Android Market Revamp: Desperately Seeking Search

Google’s Android Market website got a face-lift sometime in the past few days, but the update has many scratching their heads over the continuing lack of search and other capabilities.

Layout changes have resulted in a simpler, more straightforward desktop interface, with incrementally easier browsing of the market’s top applications.

“Featured,” “Top Free” and “Top Paid” tabs give users a way to explore some of the most popular applications, and Google stresses that the site is just a “showcase for some of the featured and top ranked applications and games available on Android Market.”

For a more comprehensive, up-to-date list of currently available apps, the site directs users to the handset version of the Android Market.

‘A Step Back for Android’

Given the fiercely competitive mobile market, however — and the heat of Apple’s breath on its neck — it’s difficult to understand why Google would choose to keep limiting the site’s functionality in this way.

“The new Android Market website is actually a step back for Android,” Andrew Kameka, managing editor of the Androinica blog, told LinuxInsider. “It’s good that Google has made the website easier to browse the top apps, but the lack of a search bar or easy way to download those top apps defeats the purpose of visiting the website.”

Indeed, “they’ve apparently merely shuffled some things around,” lamented TechCrunch’s Robin Wauters. “Still no search, still no way to download apps OTA, still no statistics of any kind.”

Google officials declined to comment on the rationale behind the changes.

“We’re not going into further detail about the Android Market website at this time,” company spokesperson Anthony House told LinuxInsider.

‘This Experience Needs to Improve’

To be sure, things were worse before the revamp.

“What should have been a clean, well-lit, user-friendly place to shop for apps for work and play — the digital equivalent of a Best Buy — instead turned out to be a loud, messy bazaar,” wrote one reviewer late last year, for example.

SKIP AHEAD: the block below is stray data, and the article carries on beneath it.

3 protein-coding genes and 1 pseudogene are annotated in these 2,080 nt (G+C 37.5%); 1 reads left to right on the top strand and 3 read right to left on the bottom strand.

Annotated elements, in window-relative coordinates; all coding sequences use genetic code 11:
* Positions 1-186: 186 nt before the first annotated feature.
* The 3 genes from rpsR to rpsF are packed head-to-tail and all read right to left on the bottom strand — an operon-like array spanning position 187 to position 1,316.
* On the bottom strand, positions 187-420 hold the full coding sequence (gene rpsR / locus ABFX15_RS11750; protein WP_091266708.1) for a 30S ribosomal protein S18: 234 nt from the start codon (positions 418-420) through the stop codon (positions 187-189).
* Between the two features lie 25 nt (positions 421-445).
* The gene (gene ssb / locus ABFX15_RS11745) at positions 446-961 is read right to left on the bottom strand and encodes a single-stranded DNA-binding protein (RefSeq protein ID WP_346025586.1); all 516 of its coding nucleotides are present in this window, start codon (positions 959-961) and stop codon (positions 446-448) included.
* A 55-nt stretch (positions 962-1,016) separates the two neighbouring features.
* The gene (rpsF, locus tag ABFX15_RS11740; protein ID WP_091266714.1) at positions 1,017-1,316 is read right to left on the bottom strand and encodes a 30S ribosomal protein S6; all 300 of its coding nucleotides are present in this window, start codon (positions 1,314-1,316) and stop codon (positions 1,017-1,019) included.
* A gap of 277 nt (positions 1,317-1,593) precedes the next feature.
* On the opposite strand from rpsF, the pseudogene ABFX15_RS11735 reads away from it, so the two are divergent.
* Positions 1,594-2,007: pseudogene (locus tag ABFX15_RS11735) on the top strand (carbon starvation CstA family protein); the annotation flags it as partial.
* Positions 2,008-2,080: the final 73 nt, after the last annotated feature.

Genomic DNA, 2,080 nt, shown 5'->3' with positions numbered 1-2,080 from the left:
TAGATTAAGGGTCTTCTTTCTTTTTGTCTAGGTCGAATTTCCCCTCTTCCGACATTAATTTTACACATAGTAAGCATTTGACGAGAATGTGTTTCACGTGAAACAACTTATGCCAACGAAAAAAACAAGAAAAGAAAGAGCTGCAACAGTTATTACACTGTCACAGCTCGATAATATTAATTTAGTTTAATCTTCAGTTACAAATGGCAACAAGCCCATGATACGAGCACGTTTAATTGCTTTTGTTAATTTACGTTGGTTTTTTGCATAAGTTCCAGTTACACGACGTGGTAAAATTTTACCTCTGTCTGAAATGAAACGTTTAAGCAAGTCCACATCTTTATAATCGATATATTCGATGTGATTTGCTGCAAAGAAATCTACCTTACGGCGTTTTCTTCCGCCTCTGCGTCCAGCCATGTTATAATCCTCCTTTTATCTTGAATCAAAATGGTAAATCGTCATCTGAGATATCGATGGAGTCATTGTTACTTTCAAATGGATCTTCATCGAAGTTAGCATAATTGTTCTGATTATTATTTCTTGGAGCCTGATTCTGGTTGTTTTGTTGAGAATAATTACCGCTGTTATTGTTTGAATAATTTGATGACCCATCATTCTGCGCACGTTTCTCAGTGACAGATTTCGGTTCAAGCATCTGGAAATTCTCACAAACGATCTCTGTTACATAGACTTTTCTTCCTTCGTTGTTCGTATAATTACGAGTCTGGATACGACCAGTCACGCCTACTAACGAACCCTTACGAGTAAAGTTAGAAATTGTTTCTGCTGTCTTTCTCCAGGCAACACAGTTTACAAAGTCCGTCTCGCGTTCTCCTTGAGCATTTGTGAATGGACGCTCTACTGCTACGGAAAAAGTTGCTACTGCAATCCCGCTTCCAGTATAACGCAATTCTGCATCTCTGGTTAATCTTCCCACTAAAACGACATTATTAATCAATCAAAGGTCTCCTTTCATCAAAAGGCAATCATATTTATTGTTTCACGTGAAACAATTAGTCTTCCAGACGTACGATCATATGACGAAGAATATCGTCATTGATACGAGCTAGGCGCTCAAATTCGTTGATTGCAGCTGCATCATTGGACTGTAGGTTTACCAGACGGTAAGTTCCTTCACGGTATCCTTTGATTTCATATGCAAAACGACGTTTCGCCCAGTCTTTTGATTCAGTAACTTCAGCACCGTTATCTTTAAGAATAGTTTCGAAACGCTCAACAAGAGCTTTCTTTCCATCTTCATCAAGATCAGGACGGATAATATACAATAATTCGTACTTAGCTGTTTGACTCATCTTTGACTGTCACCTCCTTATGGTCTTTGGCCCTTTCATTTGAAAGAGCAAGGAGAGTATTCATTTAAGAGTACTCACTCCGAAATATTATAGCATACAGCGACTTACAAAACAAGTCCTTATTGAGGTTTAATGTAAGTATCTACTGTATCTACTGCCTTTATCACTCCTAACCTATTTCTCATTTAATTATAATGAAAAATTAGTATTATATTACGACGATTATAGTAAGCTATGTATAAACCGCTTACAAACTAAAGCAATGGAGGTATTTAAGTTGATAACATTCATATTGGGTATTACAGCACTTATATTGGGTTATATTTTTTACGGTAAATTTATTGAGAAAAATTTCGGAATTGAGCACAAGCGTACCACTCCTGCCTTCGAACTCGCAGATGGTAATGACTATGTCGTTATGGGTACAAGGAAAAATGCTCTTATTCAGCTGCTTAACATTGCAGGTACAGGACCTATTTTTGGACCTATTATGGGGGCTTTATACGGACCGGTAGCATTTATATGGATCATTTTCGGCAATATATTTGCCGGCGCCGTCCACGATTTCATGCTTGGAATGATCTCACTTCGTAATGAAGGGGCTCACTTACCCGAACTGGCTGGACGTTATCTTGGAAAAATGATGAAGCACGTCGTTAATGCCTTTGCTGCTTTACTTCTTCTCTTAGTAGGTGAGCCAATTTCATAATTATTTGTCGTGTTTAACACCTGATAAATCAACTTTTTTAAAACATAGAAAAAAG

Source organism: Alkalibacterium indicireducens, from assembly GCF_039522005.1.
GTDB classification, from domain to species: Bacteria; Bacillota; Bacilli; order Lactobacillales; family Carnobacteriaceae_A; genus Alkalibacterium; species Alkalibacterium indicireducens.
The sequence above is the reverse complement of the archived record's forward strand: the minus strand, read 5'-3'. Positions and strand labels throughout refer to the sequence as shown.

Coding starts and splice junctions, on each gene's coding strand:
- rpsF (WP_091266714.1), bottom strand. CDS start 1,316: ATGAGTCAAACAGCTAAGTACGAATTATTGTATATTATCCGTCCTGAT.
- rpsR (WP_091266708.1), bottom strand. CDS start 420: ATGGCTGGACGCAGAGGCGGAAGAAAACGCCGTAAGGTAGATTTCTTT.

Similarly, “browsing the Market just isn’t as enjoyable as what Apple’s iTunes offers,” wrote another in a review with screenshots last fall. “If Android Market’s perception as a poor man’s App Store is going to change, this experience needs to improve.”

‘I Give Apple Credit’

While the changed look may represent a small improvement, few seemed to think it would be enough to help Google in its ongoing competition with Apple.

“Though I’m not a fan of the Apple control system, I give Apple credit for creating an app store that simplifies app discovery and installation,” Kameka explained. “You search, find something, and you install.”

Android “desperately needs a similar solution on the desktop, but the closest we’ve come are third-party services like AppBrain and Cyrket,” he added.

‘Makes No Sense’

“Android clearly doesn’t have as many apps as the App Store,” Greg Sterling, principal of Sterling Market Intelligence, told LinuxInsider, “but how much is enough? I think Android has now crossed the ‘enough’ threshold for most people.”

Overall, the Android experience isn’t “as polished or elegant as the iPhone, but it does a few things things the iPhone doesn’t,” Sterling added.

Still, on the desktop, it “makes no sense that there’s no search,” he opined.

An Urgent Need

Apple may have more than 200,000 apps in its App Store, but the Android Market is now up to roughly 50,000, and that’s growing at an “incredible” pace, Kameka pointed out.

“The more that number grows, the more important it will be for Google to implement a more user-friendly download system for finding new apps,” he concluded.

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